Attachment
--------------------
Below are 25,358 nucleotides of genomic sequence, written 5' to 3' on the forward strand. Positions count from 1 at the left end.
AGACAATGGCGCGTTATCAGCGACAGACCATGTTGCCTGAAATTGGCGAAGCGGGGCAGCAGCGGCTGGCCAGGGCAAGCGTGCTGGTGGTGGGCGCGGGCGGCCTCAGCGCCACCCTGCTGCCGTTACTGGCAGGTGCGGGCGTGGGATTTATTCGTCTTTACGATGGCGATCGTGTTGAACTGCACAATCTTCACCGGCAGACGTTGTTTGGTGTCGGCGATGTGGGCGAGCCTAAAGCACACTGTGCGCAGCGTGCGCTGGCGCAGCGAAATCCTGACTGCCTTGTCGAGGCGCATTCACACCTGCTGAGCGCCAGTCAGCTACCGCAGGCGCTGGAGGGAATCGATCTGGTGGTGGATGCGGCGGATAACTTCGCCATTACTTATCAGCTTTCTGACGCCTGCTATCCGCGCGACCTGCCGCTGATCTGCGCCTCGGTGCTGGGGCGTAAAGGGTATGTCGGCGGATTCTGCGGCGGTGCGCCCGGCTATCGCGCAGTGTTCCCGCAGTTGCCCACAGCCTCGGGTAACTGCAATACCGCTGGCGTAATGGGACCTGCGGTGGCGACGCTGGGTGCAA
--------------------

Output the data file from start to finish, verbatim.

Below are 25,358 nucleotides of genomic sequence, written 5' to 3' on the forward strand. Positions count from 1 at the left end.
AGACAATGGCGCGTTATCAGCGACAGACCATGTTGCCTGAAATTGGCGAAGCGGGGCAGCAGCGGCTGGCCAGGGCAAGCGTGCTGGTGGTGGGCGCGGGCGGCCTCAGCGCCACCCTGCTGCCGTTACTGGCAGGTGCGGGCGTGGGATTTATTCGTCTTTACGATGGCGATCGTGTTGAACTGCACAATCTTCACCGGCAGACGTTGTTTGGTGTCGGCGATGTGGGCGAGCCTAAAGCACACTGTGCGCAGCGTGCGCTGGCGCAGCGAAATCCTGACTGCCTTGTCGAGGCGCATTCACACCTGCTGAGCGCCAGTCAGCTACCGCAGGCGCTGGAGGGAATCGATCTGGTGGTGGATGCGGCGGATAACTTCGCCATTACTTATCAGCTTTCTGACGCCTGCTATCCGCGCGACCTGCCGCTGATCTGCGCCTCGGTGCTGGGGCGTAAAGGGTATGTCGGCGGATTCTGCGGCGGTGCGCCCGGCTATCGCGCAGTGTTCCCGCAGTTGCCCACAGCCTCGGGTAACTGCAATACCGCTGGCGTAATGGGACCTGCGGTGGCGACGCTGGGTGCAA